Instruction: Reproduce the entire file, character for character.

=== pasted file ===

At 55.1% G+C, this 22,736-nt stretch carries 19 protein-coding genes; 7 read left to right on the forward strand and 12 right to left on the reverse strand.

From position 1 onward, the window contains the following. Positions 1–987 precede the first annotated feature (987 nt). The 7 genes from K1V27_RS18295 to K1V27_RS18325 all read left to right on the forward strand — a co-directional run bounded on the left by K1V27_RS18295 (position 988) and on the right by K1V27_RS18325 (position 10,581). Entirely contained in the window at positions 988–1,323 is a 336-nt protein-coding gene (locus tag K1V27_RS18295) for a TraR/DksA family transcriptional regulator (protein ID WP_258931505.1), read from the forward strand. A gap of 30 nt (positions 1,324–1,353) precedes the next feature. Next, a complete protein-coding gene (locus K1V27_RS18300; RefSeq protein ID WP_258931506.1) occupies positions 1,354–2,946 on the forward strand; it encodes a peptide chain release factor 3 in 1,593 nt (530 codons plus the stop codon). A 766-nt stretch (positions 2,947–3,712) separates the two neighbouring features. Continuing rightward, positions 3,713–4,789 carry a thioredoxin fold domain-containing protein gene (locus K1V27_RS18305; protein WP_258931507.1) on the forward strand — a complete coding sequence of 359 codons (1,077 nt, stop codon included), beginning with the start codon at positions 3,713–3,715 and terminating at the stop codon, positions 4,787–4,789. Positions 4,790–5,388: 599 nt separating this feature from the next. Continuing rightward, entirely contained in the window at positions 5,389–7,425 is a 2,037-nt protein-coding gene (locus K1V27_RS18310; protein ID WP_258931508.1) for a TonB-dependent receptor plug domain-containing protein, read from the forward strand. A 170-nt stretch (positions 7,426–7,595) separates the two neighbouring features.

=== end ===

At 55.1% G+C, this 22,736-nt stretch carries 19 protein-coding genes; 7 read left to right on the forward strand and 12 right to left on the reverse strand.

From position 1 onward, the window contains the following. Positions 1–987 precede the first annotated feature (987 nt). The 7 genes from K1V27_RS18295 to K1V27_RS18325 all read left to right on the forward strand — a co-directional run bounded on the left by K1V27_RS18295 (position 988) and on the right by K1V27_RS18325 (position 10,581). Entirely contained in the window at positions 988–1,323 is a 336-nt protein-coding gene (locus tag K1V27_RS18295) for a TraR/DksA family transcriptional regulator (protein ID WP_258931505.1), read from the forward strand. A gap of 30 nt (positions 1,324–1,353) precedes the next feature. Next, a complete protein-coding gene (locus K1V27_RS18300; RefSeq protein ID WP_258931506.1) occupies positions 1,354–2,946 on the forward strand; it encodes a peptide chain release factor 3 in 1,593 nt (530 codons plus the stop codon). A 766-nt stretch (positions 2,947–3,712) separates the two neighbouring features. Continuing rightward, positions 3,713–4,789 carry a thioredoxin fold domain-containing protein gene (locus K1V27_RS18305; protein WP_258931507.1) on the forward strand — a complete coding sequence of 359 codons (1,077 nt, stop codon included), beginning with the start codon at positions 3,713–3,715 and terminating at the stop codon, positions 4,787–4,789. Positions 4,790–5,388: 599 nt separating this feature from the next. Continuing rightward, entirely contained in the window at positions 5,389–7,425 is a 2,037-nt protein-coding gene (locus K1V27_RS18310; protein ID WP_258931508.1) for a TonB-dependent receptor plug domain-containing protein, read from the forward strand. A 170-nt stretch (positions 7,426–7,595) separates the two neighbouring features.